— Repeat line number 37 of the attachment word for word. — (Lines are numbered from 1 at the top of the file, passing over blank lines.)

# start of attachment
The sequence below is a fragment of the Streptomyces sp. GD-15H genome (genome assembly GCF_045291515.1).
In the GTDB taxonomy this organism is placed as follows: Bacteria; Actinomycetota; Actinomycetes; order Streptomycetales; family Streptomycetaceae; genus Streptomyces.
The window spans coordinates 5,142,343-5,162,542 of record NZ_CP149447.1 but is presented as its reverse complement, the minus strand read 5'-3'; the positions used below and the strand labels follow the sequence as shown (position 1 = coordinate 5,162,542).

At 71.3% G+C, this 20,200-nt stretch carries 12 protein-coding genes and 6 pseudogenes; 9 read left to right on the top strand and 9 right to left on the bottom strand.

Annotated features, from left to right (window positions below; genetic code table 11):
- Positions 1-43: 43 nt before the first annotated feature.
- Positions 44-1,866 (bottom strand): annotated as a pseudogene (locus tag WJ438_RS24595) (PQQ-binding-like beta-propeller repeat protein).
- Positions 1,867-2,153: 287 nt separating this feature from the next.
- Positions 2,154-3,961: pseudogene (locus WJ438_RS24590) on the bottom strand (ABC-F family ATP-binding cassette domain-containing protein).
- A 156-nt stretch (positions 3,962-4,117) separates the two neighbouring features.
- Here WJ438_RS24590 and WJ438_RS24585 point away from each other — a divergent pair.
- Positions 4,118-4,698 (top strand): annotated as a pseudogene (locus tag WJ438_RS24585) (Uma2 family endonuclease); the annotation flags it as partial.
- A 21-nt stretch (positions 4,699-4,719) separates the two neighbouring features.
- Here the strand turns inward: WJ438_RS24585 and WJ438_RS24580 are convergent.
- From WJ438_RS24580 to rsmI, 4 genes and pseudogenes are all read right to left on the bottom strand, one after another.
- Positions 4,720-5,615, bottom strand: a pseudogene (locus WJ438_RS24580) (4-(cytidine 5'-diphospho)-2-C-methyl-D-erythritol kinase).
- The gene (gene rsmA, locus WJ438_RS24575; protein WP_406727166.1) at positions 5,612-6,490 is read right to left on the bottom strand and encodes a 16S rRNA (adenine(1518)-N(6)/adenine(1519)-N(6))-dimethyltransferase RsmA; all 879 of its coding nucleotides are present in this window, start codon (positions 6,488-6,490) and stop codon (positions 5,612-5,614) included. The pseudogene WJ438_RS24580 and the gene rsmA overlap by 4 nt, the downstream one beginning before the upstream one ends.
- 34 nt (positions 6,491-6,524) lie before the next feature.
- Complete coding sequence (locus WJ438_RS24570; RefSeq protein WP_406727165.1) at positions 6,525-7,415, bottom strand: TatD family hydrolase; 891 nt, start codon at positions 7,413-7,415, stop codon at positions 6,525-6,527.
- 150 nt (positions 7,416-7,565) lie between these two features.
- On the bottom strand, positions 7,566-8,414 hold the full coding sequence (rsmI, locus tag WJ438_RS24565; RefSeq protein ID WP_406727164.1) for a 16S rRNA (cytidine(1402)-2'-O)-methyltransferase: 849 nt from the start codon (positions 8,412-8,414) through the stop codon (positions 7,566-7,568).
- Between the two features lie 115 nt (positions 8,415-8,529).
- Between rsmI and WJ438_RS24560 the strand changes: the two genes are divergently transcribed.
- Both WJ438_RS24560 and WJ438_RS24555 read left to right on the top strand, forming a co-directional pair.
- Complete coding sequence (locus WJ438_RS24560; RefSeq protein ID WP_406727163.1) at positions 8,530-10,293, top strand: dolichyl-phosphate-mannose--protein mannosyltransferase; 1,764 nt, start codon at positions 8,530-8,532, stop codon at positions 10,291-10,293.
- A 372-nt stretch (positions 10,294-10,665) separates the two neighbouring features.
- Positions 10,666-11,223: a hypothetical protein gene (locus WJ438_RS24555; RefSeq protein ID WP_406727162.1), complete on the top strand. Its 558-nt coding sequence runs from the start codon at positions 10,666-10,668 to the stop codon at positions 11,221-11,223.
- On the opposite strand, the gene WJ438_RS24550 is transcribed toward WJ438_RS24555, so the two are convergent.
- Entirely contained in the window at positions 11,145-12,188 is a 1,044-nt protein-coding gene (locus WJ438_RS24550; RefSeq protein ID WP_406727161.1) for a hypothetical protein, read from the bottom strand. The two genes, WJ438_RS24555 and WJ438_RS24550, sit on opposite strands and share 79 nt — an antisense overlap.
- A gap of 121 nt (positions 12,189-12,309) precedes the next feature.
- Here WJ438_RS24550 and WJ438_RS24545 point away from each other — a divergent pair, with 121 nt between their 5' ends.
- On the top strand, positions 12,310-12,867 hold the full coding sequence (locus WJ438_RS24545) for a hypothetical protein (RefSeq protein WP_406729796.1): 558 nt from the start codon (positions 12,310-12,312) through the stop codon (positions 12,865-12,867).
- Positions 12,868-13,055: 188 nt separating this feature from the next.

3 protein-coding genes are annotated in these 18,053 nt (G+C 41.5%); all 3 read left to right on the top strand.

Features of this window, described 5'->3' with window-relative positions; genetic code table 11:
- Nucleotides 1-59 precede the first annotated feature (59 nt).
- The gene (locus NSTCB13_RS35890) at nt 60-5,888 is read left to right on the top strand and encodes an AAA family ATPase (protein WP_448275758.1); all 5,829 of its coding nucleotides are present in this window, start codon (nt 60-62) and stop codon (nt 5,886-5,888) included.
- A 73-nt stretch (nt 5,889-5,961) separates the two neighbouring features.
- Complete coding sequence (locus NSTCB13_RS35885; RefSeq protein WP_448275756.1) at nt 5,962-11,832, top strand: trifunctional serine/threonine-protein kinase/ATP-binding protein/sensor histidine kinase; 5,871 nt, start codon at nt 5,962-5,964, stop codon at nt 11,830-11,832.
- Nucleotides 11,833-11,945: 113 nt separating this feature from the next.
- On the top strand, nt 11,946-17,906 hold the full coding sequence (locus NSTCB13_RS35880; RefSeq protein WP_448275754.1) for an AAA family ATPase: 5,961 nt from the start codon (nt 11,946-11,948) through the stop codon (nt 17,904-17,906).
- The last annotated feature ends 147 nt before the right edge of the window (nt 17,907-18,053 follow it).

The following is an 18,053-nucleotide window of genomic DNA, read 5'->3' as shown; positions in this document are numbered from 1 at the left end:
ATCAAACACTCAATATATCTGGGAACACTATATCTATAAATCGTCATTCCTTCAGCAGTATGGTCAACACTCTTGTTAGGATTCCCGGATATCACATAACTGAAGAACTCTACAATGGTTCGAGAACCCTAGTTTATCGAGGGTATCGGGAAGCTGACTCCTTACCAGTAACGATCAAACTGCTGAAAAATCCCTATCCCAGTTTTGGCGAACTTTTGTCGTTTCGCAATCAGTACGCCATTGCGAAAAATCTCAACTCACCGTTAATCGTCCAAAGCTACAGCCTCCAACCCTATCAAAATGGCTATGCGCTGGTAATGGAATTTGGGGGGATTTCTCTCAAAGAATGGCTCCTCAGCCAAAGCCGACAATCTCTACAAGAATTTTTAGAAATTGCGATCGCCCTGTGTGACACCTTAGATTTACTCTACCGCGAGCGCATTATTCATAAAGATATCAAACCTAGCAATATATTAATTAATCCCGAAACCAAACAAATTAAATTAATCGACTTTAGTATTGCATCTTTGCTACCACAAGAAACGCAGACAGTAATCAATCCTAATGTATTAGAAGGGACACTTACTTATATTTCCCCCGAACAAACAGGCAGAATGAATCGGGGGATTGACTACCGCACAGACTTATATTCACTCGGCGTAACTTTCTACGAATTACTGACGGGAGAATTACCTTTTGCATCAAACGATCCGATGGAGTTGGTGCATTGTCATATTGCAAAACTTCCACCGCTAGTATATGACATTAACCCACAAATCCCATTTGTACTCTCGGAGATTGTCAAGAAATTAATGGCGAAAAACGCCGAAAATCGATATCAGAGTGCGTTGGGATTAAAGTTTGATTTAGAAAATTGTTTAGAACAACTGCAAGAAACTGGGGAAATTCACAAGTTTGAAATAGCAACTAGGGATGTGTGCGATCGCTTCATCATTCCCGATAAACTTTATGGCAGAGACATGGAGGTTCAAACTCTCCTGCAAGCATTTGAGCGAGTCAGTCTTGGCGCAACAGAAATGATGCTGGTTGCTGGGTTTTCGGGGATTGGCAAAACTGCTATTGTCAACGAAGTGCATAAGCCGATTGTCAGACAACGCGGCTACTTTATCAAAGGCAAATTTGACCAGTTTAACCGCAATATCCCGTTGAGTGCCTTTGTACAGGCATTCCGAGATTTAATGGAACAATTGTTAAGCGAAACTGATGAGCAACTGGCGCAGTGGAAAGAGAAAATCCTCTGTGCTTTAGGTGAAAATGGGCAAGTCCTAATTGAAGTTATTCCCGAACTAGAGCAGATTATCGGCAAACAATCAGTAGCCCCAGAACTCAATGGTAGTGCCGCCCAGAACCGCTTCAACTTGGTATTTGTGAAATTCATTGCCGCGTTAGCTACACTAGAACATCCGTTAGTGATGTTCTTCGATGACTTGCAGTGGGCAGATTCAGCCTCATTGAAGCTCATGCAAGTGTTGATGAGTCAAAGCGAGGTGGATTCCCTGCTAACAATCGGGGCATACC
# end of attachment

- The gene (locus NSTCB13_RS35890) at nt 60-5,888 is read left to right on the top strand and encodes an AAA family ATPase (protein WP_448275758.1); all 5,829 of its coding nucleotides are present in this window, start codon (nt 60-62) and stop codon (nt 5,886-5,888) included.